Schumer says Sinema flip won’t affect Dem control of the Senate, subpoena power intact

Senate Majority Leader Chuck Schumer said Friday that Sen. Kyrsten Sinema’s exit from the Democratic Party will have little impact on the chamber’s business next Congress.

Schumer said that despite becoming an Independent, the Arizona lawmaker will keep her committee assignments. That signals Sinema will most likely caucus with Democrats as she does now, which will let Democrats keep their 51-49 majority.

‘She asked me to keep her committee assignments, and I agreed,’ said Schumer, D-N.Y. ‘Kyrsten is independent, that’s how she’s always been.’

Schumer added that Sinema’s departure from the Democratic Party would not change the way the Senate operates.

‘I believe she’s a good and effective senator and am looking forward to a productive session in the new Democratic majority Senate,’ he said. ‘We will maintain our new majority on committees, exercise our subpoena power and be able to clear nominees without discharge votes.’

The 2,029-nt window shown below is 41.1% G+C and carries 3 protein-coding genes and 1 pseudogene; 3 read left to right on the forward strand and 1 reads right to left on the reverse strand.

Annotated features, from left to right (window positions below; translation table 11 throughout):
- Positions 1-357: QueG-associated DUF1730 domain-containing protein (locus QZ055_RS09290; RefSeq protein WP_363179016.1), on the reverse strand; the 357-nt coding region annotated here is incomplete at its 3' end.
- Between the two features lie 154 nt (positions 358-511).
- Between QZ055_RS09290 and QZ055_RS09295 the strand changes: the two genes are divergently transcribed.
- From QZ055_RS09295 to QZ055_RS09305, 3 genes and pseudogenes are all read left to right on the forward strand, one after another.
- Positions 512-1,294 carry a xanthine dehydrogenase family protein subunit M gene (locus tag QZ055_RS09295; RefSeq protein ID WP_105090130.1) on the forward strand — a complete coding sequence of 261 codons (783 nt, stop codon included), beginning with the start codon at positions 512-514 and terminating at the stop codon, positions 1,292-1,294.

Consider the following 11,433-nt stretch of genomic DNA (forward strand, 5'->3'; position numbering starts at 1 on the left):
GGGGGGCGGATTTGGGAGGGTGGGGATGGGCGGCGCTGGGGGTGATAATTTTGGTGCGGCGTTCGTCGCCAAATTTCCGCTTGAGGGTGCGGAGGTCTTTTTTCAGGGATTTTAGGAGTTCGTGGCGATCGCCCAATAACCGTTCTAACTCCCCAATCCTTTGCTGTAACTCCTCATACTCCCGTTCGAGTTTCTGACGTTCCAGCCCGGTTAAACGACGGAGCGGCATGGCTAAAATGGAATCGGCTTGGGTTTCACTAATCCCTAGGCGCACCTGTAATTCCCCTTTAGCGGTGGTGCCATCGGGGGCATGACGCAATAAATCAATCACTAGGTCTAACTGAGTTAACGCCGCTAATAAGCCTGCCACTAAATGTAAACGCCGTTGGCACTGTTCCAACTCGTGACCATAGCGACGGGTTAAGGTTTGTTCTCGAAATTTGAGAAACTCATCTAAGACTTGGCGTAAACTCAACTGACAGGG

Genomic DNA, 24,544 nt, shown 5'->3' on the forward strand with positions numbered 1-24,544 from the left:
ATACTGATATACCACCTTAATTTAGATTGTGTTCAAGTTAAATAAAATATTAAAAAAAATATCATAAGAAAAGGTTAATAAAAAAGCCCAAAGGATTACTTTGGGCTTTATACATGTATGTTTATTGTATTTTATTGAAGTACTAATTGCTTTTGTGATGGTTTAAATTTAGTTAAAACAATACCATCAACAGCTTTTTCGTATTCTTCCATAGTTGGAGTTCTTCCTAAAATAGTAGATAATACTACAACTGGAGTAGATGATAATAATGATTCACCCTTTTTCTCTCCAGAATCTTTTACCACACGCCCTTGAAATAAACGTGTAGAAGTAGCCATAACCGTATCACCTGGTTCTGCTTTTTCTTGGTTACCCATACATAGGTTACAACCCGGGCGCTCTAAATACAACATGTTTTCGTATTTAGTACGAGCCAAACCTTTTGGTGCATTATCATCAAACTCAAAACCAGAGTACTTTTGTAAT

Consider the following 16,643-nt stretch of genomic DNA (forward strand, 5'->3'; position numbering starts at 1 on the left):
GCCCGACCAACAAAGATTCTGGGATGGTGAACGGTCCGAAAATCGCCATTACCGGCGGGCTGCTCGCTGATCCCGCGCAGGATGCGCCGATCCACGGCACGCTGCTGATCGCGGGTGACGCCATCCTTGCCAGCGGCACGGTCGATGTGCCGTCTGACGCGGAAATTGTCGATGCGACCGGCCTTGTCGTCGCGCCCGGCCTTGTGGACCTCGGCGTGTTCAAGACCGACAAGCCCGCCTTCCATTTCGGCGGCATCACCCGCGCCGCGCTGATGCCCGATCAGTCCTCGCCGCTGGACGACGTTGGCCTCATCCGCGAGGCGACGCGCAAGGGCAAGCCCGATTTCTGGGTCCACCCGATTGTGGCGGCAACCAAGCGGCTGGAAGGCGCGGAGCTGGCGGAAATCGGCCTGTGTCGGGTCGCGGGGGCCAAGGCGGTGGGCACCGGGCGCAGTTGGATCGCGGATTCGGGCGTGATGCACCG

Schumer’s comments came after Sinema announced her decision to become an Independent. Sinema’s move had the potential to undercut Schumer and Democrats, who expanded their majority within the Senate this midterm cycle.

Democrats went into the election with the Senate split 50-50 and their party only holding control of the chamber, thanks to the tie-breaking vote of Vice President Kamala Harris. When all the votes were counted, however, Democrats wound up with 51 seats.

The expanded majority was set to give Democrats more power next Congress by giving the party greater representation on committees. Currently, Republicans and Democrats share equal representation.

That reality has made issuing subpoenas more difficult, because in some panels a majority vote is required.

‘Since the Senate is organized on a majority basis, Democrats would have more power over committees and legislation if the majority is 51 seats,’ said a senior Democratic aide. ‘If it’s 50-50, the good news is that nothing changes, but that’s also not an optimal place for a party officially in control.’

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